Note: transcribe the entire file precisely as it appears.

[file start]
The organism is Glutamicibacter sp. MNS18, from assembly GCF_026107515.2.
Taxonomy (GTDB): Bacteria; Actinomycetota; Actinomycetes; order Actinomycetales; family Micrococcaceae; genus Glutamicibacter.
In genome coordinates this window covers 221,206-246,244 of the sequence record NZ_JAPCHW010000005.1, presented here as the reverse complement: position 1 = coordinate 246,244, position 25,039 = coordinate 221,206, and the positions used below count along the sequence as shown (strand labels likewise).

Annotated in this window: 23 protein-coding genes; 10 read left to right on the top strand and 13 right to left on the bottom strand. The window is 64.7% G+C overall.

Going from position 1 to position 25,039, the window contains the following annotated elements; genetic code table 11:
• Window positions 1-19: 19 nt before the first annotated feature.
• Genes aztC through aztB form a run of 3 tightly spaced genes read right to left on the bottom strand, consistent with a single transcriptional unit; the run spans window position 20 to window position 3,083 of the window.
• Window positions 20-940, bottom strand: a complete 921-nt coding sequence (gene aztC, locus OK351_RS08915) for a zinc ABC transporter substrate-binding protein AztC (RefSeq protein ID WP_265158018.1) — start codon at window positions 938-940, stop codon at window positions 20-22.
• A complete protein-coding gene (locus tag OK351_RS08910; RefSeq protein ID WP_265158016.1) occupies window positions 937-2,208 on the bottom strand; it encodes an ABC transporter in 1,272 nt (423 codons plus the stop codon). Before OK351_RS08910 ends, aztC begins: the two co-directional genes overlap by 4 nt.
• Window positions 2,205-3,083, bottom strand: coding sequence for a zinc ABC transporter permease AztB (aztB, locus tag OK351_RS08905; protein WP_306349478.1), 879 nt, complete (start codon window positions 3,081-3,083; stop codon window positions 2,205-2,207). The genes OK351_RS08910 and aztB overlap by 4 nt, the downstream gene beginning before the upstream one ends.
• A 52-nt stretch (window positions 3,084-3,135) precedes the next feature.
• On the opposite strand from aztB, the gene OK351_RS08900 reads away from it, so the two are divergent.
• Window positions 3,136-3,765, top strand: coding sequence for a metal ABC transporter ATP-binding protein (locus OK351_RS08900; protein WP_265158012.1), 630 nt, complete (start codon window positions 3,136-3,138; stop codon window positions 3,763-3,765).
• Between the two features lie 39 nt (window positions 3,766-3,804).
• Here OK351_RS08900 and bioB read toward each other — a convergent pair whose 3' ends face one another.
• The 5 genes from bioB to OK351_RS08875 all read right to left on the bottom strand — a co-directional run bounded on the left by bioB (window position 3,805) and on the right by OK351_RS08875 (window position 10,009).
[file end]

The organism is Glutamicibacter sp. MNS18, from assembly GCF_026107515.2.
Taxonomy (GTDB): Bacteria; Actinomycetota; Actinomycetes; order Actinomycetales; family Micrococcaceae; genus Glutamicibacter.
In genome coordinates this window covers 221,206-246,244 of the sequence record NZ_JAPCHW010000005.1, presented here as the reverse complement: position 1 = coordinate 246,244, position 25,039 = coordinate 221,206, and the positions used below count along the sequence as shown (strand labels likewise).

Annotated in this window: 23 protein-coding genes; 10 read left to right on the top strand and 13 right to left on the bottom strand. The window is 64.7% G+C overall.

Going from position 1 to position 25,039, the window contains the following annotated elements; genetic code table 11:
• Window positions 1-19: 19 nt before the first annotated feature.
• Genes aztC through aztB form a run of 3 tightly spaced genes read right to left on the bottom strand, consistent with a single transcriptional unit; the run spans window position 20 to window position 3,083 of the window.
• Window positions 20-940, bottom strand: a complete 921-nt coding sequence (gene aztC, locus OK351_RS08915) for a zinc ABC transporter substrate-binding protein AztC (RefSeq protein ID WP_265158018.1) — start codon at window positions 938-940, stop codon at window positions 20-22.
• A complete protein-coding gene (locus tag OK351_RS08910; RefSeq protein ID WP_265158016.1) occupies window positions 937-2,208 on the bottom strand; it encodes an ABC transporter in 1,272 nt (423 codons plus the stop codon). Before OK351_RS08910 ends, aztC begins: the two co-directional genes overlap by 4 nt.
• Window positions 2,205-3,083, bottom strand: coding sequence for a zinc ABC transporter permease AztB (aztB, locus tag OK351_RS08905; protein WP_306349478.1), 879 nt, complete (start codon window positions 3,081-3,083; stop codon window positions 2,205-2,207). The genes OK351_RS08910 and aztB overlap by 4 nt, the downstream gene beginning before the upstream one ends.
• A 52-nt stretch (window positions 3,084-3,135) precedes the next feature.
• On the opposite strand from aztB, the gene OK351_RS08900 reads away from it, so the two are divergent.
• Window positions 3,136-3,765, top strand: coding sequence for a metal ABC transporter ATP-binding protein (locus OK351_RS08900; protein WP_265158012.1), 630 nt, complete (start codon window positions 3,136-3,138; stop codon window positions 3,763-3,765).
• Between the two features lie 39 nt (window positions 3,766-3,804).
• Here OK351_RS08900 and bioB read toward each other — a convergent pair whose 3' ends face one another.
• The 5 genes from bioB to OK351_RS08875 all read right to left on the bottom strand — a co-directional run bounded on the left by bioB (window position 3,805) and on the right by OK351_RS08875 (window position 10,009).